Changing fuel filters can be a messy, smelly, and complicated job. First you got to remove all the old filters and on the Independence there are 4 of them - a primary fuel/water separator (NAPA 3133), a primary fuel filter (NAPA 3134), and two secondary fuel filters (NAPA 3358). Invariably fuel gets spilled, your hands get soaked with diesel, and then you have to not only replace the filters, but then you have to bleed the system. A diesel will not run if you have even the tiniest of air bubbles in the system. After years and years of doing this job, I got smart and first of all got knee pads. My second smart thing is to take my time. And the third thing I learned is to use a small container to catch the 'old' fuel. Items 1 & 2 are the keys though - knee pads and take your time.
I opened up the fuel valves to each tank. Gravity & weight of the fuel now forced fuel into the primary fuel filters. I removed the bleed screw to the top of each filter and watched carefully. I could hear the fuel filling the canisters with an ever so soft whistling of air through the bleed screw hole. I had my spill container at the ready. Then first filter fuel and air bubbles came up through the bleed screw hole. I gently rapped the canister with a wrench and even more bubbles appeared until no more. I tightened the bleed screw finger tight and went to the next fuel filter and repeated the process. So far so good - no spilled fuel and the process worked. After checking to see if any more bubbles appeared, and they didn't I fully tightened the bleed screws.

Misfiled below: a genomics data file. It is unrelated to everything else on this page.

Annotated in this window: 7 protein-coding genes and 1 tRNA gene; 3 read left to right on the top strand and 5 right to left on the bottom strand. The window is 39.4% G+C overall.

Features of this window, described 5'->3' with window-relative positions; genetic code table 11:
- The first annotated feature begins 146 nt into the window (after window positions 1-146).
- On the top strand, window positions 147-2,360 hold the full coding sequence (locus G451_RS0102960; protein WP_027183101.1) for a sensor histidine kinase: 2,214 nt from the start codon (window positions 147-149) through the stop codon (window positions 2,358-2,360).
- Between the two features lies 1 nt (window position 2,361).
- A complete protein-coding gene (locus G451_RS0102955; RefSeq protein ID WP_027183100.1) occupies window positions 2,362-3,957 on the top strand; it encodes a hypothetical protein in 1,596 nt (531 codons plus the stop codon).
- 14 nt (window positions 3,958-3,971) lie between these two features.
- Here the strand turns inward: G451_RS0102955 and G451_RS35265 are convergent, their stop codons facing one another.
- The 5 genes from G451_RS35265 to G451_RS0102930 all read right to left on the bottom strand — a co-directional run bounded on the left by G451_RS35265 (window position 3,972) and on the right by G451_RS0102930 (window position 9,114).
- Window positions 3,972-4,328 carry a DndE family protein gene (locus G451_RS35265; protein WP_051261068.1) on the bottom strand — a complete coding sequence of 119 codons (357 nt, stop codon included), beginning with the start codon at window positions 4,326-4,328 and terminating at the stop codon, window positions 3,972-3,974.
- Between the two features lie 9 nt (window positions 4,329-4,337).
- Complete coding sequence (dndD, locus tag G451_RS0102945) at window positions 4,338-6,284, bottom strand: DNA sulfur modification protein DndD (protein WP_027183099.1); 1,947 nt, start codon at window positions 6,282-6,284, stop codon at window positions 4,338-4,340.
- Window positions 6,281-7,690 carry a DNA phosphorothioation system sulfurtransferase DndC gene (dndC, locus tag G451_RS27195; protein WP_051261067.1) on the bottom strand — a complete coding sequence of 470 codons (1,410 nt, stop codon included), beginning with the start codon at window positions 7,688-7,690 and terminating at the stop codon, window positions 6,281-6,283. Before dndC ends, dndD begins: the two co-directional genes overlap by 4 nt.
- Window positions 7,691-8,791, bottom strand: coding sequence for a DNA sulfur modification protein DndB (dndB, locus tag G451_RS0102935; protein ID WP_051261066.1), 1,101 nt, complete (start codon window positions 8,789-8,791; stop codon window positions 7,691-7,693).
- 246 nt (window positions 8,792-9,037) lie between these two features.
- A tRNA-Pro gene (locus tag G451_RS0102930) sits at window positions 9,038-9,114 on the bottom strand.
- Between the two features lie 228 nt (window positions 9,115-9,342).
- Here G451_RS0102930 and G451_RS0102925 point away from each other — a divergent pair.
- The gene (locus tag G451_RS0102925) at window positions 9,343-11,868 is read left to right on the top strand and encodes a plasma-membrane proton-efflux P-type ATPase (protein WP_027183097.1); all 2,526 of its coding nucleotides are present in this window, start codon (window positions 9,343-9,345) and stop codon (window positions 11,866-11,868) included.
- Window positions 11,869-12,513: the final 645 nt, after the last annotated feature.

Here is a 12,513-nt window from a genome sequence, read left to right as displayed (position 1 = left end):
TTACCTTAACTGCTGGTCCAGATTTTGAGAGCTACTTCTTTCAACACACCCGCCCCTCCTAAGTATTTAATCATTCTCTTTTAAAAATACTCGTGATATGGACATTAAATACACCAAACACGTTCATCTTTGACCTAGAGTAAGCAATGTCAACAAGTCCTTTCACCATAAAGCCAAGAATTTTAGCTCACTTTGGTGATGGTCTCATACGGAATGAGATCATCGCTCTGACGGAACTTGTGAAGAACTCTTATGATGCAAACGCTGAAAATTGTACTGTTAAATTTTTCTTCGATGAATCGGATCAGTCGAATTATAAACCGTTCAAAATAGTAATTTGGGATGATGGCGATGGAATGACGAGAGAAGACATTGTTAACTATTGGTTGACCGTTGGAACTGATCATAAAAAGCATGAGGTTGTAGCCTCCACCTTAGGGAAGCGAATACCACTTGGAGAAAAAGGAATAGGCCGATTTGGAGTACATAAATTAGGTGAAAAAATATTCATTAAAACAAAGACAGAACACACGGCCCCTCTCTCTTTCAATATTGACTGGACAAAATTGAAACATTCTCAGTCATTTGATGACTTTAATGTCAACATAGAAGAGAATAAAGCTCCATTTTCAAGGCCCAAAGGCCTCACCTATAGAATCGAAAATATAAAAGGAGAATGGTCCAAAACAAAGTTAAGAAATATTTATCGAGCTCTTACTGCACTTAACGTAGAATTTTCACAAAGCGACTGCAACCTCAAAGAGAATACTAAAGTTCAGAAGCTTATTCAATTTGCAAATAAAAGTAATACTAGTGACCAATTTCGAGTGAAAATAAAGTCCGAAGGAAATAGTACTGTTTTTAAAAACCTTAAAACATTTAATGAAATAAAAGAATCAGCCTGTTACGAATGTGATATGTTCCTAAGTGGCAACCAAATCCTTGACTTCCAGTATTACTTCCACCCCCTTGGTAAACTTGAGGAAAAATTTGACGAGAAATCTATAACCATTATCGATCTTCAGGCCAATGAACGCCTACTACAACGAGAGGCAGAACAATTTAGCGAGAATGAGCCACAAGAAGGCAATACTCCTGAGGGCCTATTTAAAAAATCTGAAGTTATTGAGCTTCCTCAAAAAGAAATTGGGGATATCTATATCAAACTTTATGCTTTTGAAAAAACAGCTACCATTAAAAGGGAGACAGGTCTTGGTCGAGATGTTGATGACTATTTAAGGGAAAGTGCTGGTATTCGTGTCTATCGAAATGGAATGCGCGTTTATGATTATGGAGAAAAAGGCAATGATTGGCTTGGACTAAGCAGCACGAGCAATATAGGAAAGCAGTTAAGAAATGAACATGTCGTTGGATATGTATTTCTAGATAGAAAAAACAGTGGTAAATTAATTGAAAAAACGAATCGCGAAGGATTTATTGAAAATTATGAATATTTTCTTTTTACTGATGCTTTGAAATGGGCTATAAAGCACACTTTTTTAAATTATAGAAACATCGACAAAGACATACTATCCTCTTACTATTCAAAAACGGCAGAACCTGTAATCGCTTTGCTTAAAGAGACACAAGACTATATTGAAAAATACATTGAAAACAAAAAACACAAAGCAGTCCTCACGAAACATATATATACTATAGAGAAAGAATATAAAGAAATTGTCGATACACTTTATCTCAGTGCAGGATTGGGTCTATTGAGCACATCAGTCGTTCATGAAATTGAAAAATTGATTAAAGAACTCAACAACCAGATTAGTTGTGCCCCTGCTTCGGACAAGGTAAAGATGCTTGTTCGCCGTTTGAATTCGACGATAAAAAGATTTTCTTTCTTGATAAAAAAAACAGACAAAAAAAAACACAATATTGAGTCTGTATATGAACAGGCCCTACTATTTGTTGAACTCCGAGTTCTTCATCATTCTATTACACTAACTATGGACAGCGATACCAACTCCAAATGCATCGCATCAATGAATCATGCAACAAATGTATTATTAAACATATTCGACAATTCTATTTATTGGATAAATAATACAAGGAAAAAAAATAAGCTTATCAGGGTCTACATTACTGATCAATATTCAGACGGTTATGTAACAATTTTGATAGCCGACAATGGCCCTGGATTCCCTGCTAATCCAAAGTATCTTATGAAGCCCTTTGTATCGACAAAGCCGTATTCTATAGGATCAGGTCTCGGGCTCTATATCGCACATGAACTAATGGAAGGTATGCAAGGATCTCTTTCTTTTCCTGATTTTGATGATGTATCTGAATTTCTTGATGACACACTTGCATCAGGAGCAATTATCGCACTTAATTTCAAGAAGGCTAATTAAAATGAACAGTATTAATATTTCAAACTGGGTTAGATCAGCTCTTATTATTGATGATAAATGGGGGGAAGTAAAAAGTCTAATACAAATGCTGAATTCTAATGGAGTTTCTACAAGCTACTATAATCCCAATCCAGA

For fuel to get to the secondary fuel filters I have to manually pump the fuel through the fuel pump located on the engine block. Of course the space is tight and the pump lever throw is minimal. For what seemed an eternity fuel finally spurted out of the bleed screw holes on the secondary filters. I made sure just like with the primary filters to tap the canisters and bleed any air out. Again, so far so good.
Finally I had to manually pump the fuel pump and open up the bleed screws on the injection pump. First the forward one and then the aft one. Again when only fuel was squirted out with no bubbles I tightened the screw and moved on. Now the real test - will it start?
I extricated myself from the engine room. And I use the word 'extricated' because after kneeling and working for over an hour on various filters I wasn't moving too fast. It was painful trying to kneel backwards, and slide myself out, but I did. The fresh air felt wonderful - not only cooling, but refreshingly without the diesel smell. I then turned the key and hit the start button. She's cranking over..., wait..., there's some firing..., and "verrrooom" the engine kicks to life. Oh my the relief that I felt. I did not want to climb back down and go through the bleed process. I let it run for a few minutes, even revving it up to see if any air bubbles would stop the engine. Better now than when I am just leaving the dock or getting underway.
I looked at the saloon clock and noticed that almost 3 hours had passed, but the dreaded fuel filter chore was OVER! I did crawl back into the engine room and thoroughly checked for leaks - none found. It is now "beer-thirty" and time to enjoy what I have accomplished and relax.